C.N. Douglas, comp. Forty Thousand Quotations: Prose and Poetical. 1917.


Rest is the sweet sauce of labor.


Rest is the fitting of self to its sphere.

John Dwight.

God giveth quietness at last.


Absence of occupation is not rest.


Thou hadst, for weary feet, the gift of rest.

William Watson.

  • On every mountain height
  • Is rest.
  • Goethe.

    Rest is sweet after strife.

    Lord Lytton.

    The word “rest” is not in my vocabulary.

    Horace Greeley.

    Straining breaks the bow, and relaxation relieves the mind.


    Silken rest tie all my cares up.


    Let the weary at length possess quiet rest.


    For too much rest itself becomes a pain.


    Thou hast made us for Thyself, and the heart never resteth till it findeth rest in Thee.

    St. Augustine.

    Take rest; a field that has rested gives a bountiful crop.


    Weariness can snore upon the flint, when resty sloth finds the down pillow hard.


    Diogenes found more rest in his tub than Alexander on his throne.


    Repose demands for its expression the implied capability of its opposite,—energy.


    Where can a frail man hide him? In what arms shall a short life enjoy a little rest?


    That they may rest from their labors; and their works do follow them.


  • Calm on the bosom of thy God,
  • Fair spirit! rest thee now!
  • Mrs. Hemans.

  • Come, lay thy head upon my breast,
  • And I will kiss thee into rest.
  • Byron.

    Men, in whatever anxiety they may be, if they are men, sometimes indulge in relaxation.


    It is not in understanding a set of doctrines; not in outward comprehension of the “scheme of salvation,” that rest and peace are to be found, but in taking up, in all lowliness and meekness, the yoke of the Lord Jesus Christ.

    F. W. Robertson.

    It thou seek rest in this life, how wilt thou then attain to the everlasting rest? Dispose not thyself for much rest, but for great patience. Seek true peace—not in earth, but in heaven; not in men, nor in any other creature, but in God alone.

    Thomas à Kempis.

  • And rest, that strengthens unto virtuous deeds,
  • Is one with Prayer.
  • Bayard Taylor.

  • Sleepe after toyle, port after stormie seas,
  • Ease after warre, death after life, does greatly please.
  • Spenser.

    It is not the placidity of stupid ease that we should covet, but the repose that is requisite for the renewal of exhausted strength, the serenity that succeeds the storm, and the salubrity that repays its ravages.

    E. L. Magoon.

  • Oh, give Thine own sweet rest to me,
  • That I may speak with soothing power
  • A word in season, as from Thee,
  • To weary ones in needful hour.
  • F. R. Havergal.

    O rest! thou soft word! autumnal flower of Eden! moonlight of the spirit! Rest of the soul, when wilt thou hold our head that it may cease beating?


    Rest is a fine medicine. Let your stomachs rest, ye dyspeptics; let your brain rest, you wearied and worried men of business; let your limbs rest, ye children of toil!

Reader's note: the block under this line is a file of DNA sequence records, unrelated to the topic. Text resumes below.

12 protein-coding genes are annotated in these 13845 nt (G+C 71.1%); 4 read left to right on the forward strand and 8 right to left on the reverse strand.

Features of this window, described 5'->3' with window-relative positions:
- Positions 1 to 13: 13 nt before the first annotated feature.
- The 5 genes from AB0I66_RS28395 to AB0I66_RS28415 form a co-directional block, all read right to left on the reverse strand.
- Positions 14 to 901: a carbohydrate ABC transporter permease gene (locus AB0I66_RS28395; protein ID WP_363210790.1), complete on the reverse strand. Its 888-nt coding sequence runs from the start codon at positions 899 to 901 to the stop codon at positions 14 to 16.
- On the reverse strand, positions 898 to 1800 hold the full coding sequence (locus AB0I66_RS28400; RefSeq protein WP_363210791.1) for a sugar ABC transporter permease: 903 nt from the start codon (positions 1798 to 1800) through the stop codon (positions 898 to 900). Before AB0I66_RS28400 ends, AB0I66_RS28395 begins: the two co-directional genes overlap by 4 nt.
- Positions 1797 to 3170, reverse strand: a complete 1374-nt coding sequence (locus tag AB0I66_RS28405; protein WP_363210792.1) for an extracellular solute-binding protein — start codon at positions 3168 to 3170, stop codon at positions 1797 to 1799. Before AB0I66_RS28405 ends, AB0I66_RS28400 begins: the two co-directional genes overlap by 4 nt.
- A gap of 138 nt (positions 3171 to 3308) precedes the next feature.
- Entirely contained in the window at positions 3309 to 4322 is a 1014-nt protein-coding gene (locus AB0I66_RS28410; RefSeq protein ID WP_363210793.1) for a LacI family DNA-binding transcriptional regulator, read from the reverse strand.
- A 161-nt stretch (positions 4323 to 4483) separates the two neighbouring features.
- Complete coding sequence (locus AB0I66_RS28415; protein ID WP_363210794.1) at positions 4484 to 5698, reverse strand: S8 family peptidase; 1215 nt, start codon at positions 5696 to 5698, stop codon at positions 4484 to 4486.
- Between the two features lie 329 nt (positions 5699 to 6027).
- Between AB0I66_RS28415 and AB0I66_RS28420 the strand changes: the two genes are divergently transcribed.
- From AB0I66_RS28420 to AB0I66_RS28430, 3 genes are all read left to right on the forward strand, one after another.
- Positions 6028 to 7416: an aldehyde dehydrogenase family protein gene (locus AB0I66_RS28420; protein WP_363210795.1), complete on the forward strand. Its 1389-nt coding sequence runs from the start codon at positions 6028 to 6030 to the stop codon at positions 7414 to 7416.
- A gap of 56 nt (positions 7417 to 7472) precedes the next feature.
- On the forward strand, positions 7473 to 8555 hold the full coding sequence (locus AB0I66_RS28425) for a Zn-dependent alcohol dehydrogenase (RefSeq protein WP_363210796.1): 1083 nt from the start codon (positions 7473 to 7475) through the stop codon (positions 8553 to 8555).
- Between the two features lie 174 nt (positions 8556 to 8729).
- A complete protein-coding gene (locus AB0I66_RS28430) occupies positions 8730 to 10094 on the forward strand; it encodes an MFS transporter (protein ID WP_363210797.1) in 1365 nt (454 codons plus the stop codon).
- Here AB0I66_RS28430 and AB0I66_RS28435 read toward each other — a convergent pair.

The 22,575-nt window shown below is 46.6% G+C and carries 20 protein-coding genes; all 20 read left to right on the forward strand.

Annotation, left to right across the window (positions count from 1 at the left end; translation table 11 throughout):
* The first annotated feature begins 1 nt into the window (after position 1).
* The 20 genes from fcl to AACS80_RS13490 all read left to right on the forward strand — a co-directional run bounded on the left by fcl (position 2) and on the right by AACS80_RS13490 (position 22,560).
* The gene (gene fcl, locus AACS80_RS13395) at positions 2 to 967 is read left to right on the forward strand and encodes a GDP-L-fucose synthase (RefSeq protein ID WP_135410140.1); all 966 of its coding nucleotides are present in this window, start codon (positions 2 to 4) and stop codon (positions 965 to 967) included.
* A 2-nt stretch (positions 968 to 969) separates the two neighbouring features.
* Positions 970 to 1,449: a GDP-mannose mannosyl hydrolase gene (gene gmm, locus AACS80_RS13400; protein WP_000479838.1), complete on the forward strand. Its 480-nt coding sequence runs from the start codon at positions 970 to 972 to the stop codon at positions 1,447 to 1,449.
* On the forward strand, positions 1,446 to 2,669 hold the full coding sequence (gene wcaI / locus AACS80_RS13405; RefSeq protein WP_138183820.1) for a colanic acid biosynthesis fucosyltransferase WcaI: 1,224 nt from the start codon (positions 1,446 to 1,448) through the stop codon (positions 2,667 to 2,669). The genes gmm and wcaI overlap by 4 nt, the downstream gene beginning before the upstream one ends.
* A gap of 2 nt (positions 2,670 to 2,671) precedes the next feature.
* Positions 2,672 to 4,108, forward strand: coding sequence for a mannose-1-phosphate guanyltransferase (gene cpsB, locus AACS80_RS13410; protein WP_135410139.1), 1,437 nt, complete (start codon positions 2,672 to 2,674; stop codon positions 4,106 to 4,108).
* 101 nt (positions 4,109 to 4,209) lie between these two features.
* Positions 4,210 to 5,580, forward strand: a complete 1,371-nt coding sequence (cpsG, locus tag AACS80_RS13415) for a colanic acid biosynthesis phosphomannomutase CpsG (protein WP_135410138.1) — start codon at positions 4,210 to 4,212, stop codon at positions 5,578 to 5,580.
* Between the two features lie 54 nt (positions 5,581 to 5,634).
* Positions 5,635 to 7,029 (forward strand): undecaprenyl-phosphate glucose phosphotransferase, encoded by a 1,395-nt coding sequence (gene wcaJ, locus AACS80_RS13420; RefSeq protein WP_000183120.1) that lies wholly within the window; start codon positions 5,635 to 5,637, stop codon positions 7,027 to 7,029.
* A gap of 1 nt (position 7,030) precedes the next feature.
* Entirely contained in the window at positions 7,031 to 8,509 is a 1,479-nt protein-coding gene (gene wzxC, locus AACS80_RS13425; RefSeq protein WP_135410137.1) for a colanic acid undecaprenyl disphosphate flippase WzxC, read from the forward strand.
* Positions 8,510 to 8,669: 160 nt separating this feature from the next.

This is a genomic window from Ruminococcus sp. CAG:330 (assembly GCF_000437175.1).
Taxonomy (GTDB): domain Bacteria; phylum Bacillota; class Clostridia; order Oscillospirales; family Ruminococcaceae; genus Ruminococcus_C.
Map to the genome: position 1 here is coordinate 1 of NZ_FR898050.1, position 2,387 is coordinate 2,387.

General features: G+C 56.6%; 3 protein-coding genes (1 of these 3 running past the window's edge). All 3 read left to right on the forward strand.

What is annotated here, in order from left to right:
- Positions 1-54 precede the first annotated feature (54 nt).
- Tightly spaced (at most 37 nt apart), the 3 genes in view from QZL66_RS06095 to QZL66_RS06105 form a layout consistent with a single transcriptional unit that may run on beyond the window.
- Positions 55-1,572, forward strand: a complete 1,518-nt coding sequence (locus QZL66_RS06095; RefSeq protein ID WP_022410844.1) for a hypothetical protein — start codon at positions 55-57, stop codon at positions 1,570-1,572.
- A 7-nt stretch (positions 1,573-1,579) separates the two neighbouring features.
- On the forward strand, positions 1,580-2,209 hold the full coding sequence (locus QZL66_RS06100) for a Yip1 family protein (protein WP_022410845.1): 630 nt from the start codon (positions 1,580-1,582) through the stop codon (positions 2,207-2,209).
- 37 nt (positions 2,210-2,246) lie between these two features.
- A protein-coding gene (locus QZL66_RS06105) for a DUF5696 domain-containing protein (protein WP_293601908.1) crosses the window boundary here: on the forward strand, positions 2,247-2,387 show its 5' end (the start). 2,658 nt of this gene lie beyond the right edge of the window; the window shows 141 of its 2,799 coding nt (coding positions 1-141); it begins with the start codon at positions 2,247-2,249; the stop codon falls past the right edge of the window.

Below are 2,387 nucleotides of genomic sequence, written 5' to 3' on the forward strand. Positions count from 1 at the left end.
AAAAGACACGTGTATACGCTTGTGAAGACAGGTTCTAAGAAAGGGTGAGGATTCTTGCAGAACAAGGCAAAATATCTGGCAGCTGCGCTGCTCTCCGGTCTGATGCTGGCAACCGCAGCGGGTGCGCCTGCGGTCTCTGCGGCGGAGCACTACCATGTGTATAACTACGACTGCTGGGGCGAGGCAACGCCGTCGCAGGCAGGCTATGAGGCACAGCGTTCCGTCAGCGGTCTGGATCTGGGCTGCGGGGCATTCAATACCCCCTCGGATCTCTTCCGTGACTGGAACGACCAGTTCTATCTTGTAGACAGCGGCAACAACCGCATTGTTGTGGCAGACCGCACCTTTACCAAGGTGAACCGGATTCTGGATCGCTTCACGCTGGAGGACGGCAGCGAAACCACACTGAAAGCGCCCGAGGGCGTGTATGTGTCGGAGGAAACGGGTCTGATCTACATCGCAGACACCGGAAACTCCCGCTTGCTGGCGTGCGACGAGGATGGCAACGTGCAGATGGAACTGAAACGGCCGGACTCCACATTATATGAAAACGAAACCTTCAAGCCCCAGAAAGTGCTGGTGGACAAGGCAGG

• Now is done thy long day’s work;
  • Fold thy palms across thy breast,
  • Fold thine arms, turn to thy rest
  • Let them rave.
  • Tennyson.

  • For me, my heart, that erst did go
  • Most like a tired child at a show,
  • That sees through tears the mummers leap,
  • Would now its wearied vision close,
  • Would childlike on His love repose,
  • Who giveth His Beloved, sleep.
  • Mrs. E. B. Browning.

    The Princess Elizabeth, of England, was found dead with her head resting on her Bible, open at these words, “Come unto me, all ye that labor and are heavy laden, and I will give you rest.” So may we all fall asleep at last when the day’s work for Jesus is over, and wake up in heaven to find ourselves in the delicious rest that remaineth for the people of God.

    T. L. Cuyler.

    O, what is more sweet than when the mind, set free from care, lays its burden down; and, when spent with distant travel, we come back to our home and rest our limbs on the wished-for bed? This, this alone, repays such toils as these!


  • Of all our loving Father’s gifts
  • I often wonder which is best,
  • And cry: Dear God, the one that lifts
  • Our soul from weariness to rest,
  • The rest of silence—that is best.
  • Mary Clemmer.

  • Oh, some seek bread—no more—life’s mere subsistence,
  • And some seek wealth and ease—the common quest;
  • And some seek fame, that hovers in the distance;
  • But all are seeking rest.
  • Frederick Langbridge.

  • Thousands of toiling hands
  • Where theirs have ceased from their labours,
  • Thousands of aching brains
  • Where theirs are no longer busy.
  • Thousands of weary feet
  • Where theirs have completed their journey,
  • Thousands of throbbing hearts
  • Where theirs are at rest for ever.
  • Longfellow.

  • Rest, weary heart,
  • From all Thy silent griefs and secret pain,
  • Thy profitless regrets, and longings vain;
  • Wisdom and love have ordered all the past,
  • All shall be blessedness and joy at last;
  • Cast off the cares that have so long oppressed;
  • Rest, sweetly rest!
  • Jane Borthwick.